On 16 October 1555, Hugh Latimer – widely regarded as one of the foremost preachers of the English Reformation – was burned at the stake for his faith.
October 6 marked 485 years since England’s greatest Bible translator was burned at the stake for daring to defy the Pope and the King by presenting the scriptures to the people in their own language.
The Bible makes plain that it is parents who are entrusted with the responsibility of bringing up their children.
On World Suicide Prevention Day we recall Parliament’s historic rejection of assisted suicide in 2015
Friday 10 September is World Suicide Prevention Day. Every year, individuals and organisations around the world join together to raise awareness of what can drive some people to believe that suicide is their only option. Every life lost to suicide is a tragedy, and in 2020 alone there were 5,224 registered in England and Wales.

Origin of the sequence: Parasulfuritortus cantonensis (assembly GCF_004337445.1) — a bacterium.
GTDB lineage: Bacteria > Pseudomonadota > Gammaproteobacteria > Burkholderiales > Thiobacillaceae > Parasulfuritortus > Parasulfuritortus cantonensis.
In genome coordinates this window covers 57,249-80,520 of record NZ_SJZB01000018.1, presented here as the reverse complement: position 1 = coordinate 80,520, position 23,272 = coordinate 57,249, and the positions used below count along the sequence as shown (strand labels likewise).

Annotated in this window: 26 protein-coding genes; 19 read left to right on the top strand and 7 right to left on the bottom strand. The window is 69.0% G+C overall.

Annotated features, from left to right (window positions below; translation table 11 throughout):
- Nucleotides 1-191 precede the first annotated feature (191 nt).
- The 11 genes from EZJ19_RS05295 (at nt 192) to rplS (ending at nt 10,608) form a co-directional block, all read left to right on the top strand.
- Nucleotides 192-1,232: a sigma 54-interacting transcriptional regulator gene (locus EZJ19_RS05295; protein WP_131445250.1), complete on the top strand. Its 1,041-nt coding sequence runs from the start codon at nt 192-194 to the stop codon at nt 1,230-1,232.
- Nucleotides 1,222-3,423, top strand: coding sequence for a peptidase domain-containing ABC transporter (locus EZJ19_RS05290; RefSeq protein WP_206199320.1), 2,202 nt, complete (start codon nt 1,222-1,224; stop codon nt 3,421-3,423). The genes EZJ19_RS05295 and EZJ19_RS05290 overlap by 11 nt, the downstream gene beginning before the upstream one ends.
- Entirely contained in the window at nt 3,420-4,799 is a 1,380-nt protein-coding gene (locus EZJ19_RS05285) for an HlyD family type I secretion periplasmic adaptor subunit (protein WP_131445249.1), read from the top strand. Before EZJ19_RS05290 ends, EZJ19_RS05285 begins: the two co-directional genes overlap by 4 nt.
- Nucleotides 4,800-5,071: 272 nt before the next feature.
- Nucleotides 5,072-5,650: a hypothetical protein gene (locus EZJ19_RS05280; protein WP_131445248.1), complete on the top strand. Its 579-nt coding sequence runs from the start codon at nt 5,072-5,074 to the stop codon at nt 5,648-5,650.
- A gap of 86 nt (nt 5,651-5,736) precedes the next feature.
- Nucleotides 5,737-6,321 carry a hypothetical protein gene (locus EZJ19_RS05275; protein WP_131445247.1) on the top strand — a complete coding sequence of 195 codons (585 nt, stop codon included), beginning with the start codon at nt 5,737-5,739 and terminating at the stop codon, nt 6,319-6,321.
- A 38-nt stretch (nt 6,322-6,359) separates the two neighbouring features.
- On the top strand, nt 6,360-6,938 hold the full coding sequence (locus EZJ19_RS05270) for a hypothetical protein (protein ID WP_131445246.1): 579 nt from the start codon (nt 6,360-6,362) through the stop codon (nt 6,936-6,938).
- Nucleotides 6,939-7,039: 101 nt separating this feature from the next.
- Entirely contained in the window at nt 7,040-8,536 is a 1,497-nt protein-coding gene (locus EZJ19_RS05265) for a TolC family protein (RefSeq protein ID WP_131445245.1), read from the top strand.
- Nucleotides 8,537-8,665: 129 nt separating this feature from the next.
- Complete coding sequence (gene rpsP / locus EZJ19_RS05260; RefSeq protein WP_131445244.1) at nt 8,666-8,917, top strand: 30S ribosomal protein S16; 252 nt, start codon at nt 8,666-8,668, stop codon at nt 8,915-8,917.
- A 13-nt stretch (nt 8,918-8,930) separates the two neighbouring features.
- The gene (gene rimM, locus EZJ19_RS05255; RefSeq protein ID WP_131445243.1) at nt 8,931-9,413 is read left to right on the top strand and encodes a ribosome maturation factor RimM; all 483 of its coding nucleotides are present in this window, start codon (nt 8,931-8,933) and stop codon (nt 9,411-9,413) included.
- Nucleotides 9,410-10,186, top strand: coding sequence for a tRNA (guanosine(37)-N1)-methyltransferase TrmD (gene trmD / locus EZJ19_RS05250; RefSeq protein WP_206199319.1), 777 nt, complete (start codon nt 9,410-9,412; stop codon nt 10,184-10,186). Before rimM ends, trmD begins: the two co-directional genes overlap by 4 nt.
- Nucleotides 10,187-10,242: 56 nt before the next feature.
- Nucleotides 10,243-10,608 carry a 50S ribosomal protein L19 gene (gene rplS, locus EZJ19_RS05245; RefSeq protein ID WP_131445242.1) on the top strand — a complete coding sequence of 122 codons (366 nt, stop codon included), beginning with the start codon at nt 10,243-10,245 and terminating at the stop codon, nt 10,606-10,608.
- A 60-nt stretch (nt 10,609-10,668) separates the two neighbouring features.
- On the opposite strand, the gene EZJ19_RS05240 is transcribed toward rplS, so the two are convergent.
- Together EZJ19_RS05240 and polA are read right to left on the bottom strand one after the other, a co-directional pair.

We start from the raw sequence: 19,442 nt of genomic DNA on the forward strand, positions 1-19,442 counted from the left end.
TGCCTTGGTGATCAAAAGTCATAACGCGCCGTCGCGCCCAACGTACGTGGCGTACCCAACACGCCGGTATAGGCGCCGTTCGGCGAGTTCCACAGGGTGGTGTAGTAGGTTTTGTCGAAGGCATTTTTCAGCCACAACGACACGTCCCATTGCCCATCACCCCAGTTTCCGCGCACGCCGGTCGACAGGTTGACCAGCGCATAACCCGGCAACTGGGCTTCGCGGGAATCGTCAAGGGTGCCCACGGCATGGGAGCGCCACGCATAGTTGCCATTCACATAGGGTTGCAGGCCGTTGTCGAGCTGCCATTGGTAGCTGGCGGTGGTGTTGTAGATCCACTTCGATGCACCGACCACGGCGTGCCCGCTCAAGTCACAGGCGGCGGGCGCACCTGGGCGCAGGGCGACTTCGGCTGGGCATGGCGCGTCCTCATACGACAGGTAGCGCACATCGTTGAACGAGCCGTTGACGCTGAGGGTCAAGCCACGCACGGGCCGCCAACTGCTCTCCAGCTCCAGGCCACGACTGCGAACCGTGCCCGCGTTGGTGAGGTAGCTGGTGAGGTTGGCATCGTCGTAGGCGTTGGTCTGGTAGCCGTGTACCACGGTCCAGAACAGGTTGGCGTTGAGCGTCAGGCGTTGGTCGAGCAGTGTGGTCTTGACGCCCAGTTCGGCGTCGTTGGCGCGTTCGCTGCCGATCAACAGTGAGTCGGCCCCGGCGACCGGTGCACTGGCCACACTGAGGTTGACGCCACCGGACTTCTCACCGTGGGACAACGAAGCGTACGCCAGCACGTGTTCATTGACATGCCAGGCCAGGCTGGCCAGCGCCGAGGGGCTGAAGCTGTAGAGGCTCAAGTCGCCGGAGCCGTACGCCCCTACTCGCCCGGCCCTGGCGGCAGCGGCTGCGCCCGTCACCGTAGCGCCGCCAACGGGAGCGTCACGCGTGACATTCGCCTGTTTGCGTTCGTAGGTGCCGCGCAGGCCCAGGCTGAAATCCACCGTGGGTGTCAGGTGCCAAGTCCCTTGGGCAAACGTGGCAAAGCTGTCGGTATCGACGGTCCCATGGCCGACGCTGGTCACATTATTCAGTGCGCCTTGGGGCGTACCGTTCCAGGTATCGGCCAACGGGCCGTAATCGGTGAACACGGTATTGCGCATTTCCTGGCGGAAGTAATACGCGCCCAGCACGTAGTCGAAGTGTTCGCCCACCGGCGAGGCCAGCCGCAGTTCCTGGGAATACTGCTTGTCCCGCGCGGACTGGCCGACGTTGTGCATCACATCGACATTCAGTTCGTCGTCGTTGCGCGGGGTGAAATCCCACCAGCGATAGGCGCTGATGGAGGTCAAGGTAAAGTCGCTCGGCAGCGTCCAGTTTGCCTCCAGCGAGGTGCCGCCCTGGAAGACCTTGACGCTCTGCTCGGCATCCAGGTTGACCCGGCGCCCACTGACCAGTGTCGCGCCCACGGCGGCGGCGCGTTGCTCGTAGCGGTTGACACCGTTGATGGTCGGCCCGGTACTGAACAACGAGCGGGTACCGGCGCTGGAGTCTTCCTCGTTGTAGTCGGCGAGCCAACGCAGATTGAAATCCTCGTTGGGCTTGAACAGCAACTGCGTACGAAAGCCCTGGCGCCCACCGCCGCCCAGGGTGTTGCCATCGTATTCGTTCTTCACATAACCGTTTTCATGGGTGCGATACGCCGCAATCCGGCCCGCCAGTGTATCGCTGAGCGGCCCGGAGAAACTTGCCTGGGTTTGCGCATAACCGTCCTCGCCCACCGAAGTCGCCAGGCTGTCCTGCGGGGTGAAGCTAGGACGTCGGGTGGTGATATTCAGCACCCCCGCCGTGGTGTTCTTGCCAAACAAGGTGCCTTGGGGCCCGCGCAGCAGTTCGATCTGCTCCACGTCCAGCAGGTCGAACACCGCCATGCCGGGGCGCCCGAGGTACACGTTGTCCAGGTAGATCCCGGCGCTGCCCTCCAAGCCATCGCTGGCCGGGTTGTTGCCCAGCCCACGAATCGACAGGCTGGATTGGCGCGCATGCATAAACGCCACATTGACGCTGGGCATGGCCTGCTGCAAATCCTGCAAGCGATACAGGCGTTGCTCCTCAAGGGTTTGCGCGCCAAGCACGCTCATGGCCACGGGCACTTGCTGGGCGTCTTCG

Suicide is a personal tragedy that leaves deep, life-long wounds upon families and friends. Journalists and public figures have been rightly condemned for treating the matter glibly or sensationally.1 And yet, even as experts warn that poor reporting on the issue could even contribute to ‘imitational suicides’,2 such advice appears to be lost on the BBC.
New Scottish Government guidance backs children as young as four ‘changing sex’ in school and allows parents to be kept in the dark.